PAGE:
A few days after Pantone announced its selection of “Classic Blue” as the 2020 Color of the Year, I was at a dinner party. Over a plate full of breadcrumb-topped truffle mac and cheese, my friend asked my opinion of the new hue. My response: “Classic Blue is the color equivalent of watching Friends.”
I don’t watch Friends, and I never have—not because there’s anything wrong with the sitcom per se, but because I simply don’t care about it. My idea of it, as a non-watcher, is that it’s vanilla and better off as white noise background chatter. “Classic Blue” is as forgettable, as pedestrian, and as safe as a TV show about six people who all look alike. I’m not offended by “Classic Blue,” but I’m offended that Pantone has assigned it the vitally important role of ushering in a new decade, particularly one that follows a decade as tumultuous as the 2010s. “Classic Blue” feels aggressively 1997.
It’s an odd choice because in recent years, Pantone has taken pains to make its Color of the Year culturally relevant. That’s why 2019’s “Living Coral” was meant to represent “our natural surroundings and, at the same time . . . a lively presence within social media,” and 2018’s “Ultra Violet” was supposed to suggest “the intrigue of what lies ahead.” Pantone, the leading color trend and palate curation company since 1962, describes “Classic Blue” as “a timeless and enduring blue hue . . . elegant in its simplicity,” adding: “Suggestive of the sky at dusk, the reassuring qualities of the thought-provoking Pantone 19-4052 Classic Blue highlight our desire for a dependable and stable foundation on which to build as we cross the threshold into a new era.”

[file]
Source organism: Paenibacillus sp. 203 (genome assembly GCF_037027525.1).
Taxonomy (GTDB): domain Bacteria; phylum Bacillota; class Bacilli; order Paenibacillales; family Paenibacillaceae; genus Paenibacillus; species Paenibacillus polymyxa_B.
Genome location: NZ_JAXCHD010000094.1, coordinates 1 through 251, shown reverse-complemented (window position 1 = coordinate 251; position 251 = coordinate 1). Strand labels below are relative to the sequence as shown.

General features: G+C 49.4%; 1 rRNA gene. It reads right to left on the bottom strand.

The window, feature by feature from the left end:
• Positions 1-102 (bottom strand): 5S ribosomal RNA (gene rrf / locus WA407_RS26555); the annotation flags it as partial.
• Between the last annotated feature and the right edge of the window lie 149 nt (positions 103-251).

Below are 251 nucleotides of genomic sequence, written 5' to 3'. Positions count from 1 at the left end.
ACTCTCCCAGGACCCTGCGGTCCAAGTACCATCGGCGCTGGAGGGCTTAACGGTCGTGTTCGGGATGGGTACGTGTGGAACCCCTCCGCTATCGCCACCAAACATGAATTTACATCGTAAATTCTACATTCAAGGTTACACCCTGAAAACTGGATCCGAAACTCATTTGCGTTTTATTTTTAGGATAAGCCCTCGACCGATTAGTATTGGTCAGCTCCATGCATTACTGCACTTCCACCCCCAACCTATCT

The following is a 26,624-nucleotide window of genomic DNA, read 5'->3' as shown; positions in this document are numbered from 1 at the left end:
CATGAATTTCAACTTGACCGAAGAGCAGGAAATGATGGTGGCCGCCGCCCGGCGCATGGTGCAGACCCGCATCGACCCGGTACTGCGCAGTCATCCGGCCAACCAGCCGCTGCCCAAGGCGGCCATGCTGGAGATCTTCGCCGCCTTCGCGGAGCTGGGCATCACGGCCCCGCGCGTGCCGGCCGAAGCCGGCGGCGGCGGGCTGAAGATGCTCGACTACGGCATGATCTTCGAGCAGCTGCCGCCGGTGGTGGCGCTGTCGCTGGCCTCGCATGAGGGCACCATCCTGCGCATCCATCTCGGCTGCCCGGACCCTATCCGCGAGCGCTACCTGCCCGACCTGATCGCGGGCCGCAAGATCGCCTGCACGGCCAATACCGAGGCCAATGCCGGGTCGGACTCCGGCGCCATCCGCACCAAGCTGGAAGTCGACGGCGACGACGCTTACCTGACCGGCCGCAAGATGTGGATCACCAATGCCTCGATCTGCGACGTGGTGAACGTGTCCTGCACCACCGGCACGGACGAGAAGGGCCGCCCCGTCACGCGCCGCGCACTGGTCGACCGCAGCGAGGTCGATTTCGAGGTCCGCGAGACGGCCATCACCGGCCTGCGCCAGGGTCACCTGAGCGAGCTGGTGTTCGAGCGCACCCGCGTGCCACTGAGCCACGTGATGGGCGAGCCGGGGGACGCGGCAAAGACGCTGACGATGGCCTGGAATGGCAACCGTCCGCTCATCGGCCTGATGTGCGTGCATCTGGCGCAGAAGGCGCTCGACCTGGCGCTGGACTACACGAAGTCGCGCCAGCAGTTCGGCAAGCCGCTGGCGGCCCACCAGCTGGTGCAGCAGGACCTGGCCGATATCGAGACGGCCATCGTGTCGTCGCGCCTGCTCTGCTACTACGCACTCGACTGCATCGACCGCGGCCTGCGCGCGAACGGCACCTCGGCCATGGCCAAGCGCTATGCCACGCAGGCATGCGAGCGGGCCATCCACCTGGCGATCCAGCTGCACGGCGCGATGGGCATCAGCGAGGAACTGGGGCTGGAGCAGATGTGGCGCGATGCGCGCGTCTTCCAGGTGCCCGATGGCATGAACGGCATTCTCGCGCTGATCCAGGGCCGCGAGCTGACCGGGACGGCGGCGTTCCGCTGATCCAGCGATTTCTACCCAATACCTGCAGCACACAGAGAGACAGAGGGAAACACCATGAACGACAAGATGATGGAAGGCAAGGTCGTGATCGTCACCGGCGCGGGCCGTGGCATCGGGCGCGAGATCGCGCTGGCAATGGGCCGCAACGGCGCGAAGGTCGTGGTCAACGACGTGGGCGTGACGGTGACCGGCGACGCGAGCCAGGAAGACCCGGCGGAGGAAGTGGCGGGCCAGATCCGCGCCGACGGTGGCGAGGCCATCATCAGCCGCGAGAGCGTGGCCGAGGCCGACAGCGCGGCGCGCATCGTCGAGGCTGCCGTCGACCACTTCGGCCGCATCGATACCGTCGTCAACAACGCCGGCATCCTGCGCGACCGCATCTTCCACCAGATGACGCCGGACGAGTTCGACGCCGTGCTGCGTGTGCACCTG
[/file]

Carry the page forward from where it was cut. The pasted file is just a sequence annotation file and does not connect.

This shade of blue—which looks like a bright navy or the color of new denim—is timeless, sure. But I don’t find it reassuring. To me, the hue calls to mind Facebook’s logo and my Google Docs icon. A vivid blue reminder of data surveillance and the tireless demands of work in 2019 doesn’t exactly soothe the soul.
In this sense—worse than looking dated or vanilla—Pantone’s assessment of Classic Blue feels dishonest. We may desire a sense of stability as we hurtle toward 2020, but in truth, nothing about today’s world feels firm. It doesn’t accurately capture the headspace most of us are on the eve of 2020, which promises to be every bit as frenzied and as uncertain as 2019, if not more so. At least “Living Coral,” 2019’s Color of the Year, had a sense of peculiarity, which resonated with the cultural moment and which feels utterly sabotaged by 2020’s Color of the Year.
I’m not alone: Michelle Ogundehin wrote at Dezeen, “Pantone played it safe and still missed the mark by picking Classic Blue as its colour of the year for 2020,” citing Classic Blue’s position on the color wheel—somewhere between a refreshing ocean and the bluesy shade of depression—as an argument for its failure.
Of course, Pantone always tries to make its Color of the Year aspirational. This year’s is no exception. In Pantone’s words, Classic Blue is “imprinted in our psyches as a restful color” capable of bringing “a sense of peace and tranquility to the human spirit, offering refuge.” Ideally, blue—the world’s favorite color—could achieve such a feat! But today, it’s a loaded color. In a technologically saturated world, in which blue has become a symbol of corporate power, shades of green (like Behr’s 2020 selection of the grassy “Back to Nature”) feel more apt—especially when we have a climate crisis we desperately need to address. A truly aspirational color might come from a verdant garden, an emerald forest, and the offlineness of it all—not an omnipresent, hyperlink-colored shade of blue.
Then again, perhaps a corporate color is apropos, since Pantone’s Color of the Year has always been about selling merchandise and dictating the palette companies use to encourage consumers to buy new clothes, furniture, and more stuff they don’t need. In this way, Classic Blue is a depressingly cynical color to usher in the 2020s—passive, plain, and always for sale.